If you’re interested in NLP, there are numerous sentiment analysis and text analytics projects to try. A solid beginner-to-intermediate sentiment analysis project could involve classifying or predicting sentiment based on existing movie reviews.
One helpful example to follow uses this dataset of 50,000+ IMDB movie reviews (you might also find some helpful hints in this Kaggle notebook). Here’s a cool word cloud visualization from the dataset from Lakshmipathi:
How You Can Do It: One option to customize this project would be to scrape your own data, using Python, from a variety of platforms. Here’s a tutorial for scraping reviews on Amazon, which you could also apply to a site like Pitchfork for music reviews.
If you’ve ever wondered how Instagram makes face-swapping so easy, check out this computer vision project. Over on Pysource, Sergio Canu created a really helpful tutorial on how to build a face swapping app with Python and OpenCV.
This is a solid intermediate-to-advanced CV project and great practice for using the OpenCV library. The tutorial walks you through all steps (and includes source code), like location mapping:
How You Can Do It: The CelebFaces dataset is great for a project like this. If you’re interested in pursuing similar projects, check out our list of free data sources for the best computer vision datasets.
The rise of fake news has skyrocketed online over the past decade – but machine learning offers a solution for combatting it. In fact, Twitter and Facebook are leveraging machine learning today to fight fake news on the crisis in Ukraine.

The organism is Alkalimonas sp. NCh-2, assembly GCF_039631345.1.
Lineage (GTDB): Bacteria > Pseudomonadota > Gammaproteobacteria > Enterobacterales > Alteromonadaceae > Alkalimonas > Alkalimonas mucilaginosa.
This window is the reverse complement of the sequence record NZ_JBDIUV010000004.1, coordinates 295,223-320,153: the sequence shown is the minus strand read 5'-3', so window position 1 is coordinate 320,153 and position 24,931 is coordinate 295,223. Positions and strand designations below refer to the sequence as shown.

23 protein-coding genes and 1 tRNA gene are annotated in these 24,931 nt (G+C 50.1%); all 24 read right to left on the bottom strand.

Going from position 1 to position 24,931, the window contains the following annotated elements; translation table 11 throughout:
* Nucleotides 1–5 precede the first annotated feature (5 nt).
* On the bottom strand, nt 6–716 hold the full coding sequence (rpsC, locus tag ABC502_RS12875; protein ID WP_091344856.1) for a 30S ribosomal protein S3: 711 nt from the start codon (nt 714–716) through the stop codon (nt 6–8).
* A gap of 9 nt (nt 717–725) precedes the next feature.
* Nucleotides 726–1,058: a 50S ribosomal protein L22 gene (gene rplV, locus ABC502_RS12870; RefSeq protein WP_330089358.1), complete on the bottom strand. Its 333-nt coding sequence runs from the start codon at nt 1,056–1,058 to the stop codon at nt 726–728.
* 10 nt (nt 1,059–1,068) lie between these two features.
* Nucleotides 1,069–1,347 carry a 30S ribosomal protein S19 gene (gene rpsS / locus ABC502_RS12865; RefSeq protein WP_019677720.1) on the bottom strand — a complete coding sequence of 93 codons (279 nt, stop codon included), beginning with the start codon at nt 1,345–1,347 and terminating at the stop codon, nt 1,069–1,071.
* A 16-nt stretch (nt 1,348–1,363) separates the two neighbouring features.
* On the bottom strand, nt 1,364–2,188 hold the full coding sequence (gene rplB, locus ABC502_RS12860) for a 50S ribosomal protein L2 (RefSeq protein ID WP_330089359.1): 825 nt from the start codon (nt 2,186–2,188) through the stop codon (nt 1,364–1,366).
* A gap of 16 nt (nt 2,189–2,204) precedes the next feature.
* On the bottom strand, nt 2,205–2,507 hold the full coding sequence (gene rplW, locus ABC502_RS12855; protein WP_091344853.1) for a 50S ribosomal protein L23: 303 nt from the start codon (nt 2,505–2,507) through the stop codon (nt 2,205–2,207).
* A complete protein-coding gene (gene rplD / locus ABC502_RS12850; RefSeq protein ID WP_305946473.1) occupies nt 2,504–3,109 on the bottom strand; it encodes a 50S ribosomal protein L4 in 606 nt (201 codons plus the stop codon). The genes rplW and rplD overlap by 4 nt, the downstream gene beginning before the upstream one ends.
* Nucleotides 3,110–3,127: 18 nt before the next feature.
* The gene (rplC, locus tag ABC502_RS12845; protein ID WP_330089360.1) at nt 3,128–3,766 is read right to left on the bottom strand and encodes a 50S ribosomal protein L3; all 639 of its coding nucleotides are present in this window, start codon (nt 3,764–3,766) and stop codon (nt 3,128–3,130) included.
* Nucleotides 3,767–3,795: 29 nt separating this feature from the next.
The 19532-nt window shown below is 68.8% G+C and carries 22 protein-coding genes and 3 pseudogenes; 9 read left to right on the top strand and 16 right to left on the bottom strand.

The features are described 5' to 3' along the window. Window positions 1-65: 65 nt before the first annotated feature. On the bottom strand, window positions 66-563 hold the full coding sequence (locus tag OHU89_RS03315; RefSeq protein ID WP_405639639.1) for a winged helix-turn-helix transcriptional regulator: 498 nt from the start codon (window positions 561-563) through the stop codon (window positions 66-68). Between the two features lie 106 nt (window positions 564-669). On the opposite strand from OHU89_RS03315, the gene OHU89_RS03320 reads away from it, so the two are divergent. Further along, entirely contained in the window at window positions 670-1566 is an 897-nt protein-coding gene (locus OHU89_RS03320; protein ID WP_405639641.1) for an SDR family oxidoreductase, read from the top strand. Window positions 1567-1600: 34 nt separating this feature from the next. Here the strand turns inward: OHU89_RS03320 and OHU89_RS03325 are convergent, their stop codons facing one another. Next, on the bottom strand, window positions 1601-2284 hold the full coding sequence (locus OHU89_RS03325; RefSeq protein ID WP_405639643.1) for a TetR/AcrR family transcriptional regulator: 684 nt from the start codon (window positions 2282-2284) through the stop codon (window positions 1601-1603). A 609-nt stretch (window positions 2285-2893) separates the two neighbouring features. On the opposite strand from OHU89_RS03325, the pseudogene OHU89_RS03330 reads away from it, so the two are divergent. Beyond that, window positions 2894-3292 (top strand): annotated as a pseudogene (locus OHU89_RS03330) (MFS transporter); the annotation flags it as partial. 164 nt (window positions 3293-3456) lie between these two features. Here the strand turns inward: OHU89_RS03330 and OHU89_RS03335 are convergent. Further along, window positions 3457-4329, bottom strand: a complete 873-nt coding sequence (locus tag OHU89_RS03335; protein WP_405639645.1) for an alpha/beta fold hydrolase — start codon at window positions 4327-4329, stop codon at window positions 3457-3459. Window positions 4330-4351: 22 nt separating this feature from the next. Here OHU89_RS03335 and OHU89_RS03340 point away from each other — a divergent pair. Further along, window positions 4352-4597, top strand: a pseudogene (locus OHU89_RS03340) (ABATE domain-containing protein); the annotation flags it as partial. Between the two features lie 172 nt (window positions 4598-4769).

Interested in how you can use Python to detect fake news? Check out this tutorial on Medium from Manthan Bhikadiya, which will walk you through the entire process:
How You Can Do It: Check out this source, which features a fake news and a true news dataset on Kaggle. Because news changes so quickly, you might also consider web scraping more recent news articles with Python.
Python is a useful tool for creating chatbots. If you want to try it yourself, check out this DataFlair chatbot tutorial, which walks through how to use Natural Language Toolkit, Keras, and Python. This is a great tutorial to help you work on all three of those tools, and it includes all the source code.
Specifically, you’ll build a retrieval-based chatbot that can answer simple queries:
Interested in what conditions impact the severity of a forest fire? Take a look at this dataset on Kaggle, which you can use to predict the burned area of a fire. You might start with some exploratory analysis like this from Kaggle user Alex Beg:
Then, you move into regression or classification analysis to make predictions. See some examples of regression data science projects.
How You Can Do It: Another option would be to look at data for natural disasters like floods or tornados to make predictions.
Craigslist is one of the best places for finding data - from used car prices to apartments for rent. This project also comes from Jay, and models San Francisco housing data scraped from Craigslist.
This is an especially helpful project for working with Scrapy, the Python framework. Take a look at the source code here for an in-depth look at how to customize the Scrapy implementation for your project.
How You Can Do It: Take a look at the source code. You can scrape your own data from Craigslist to model housing costs from your own city.
These projects are all helpful for practicing skills like Python, data analytics, and Python libraries like OpenCV and Scikit-learn. You can also continue your learning with these resources from Interview Query: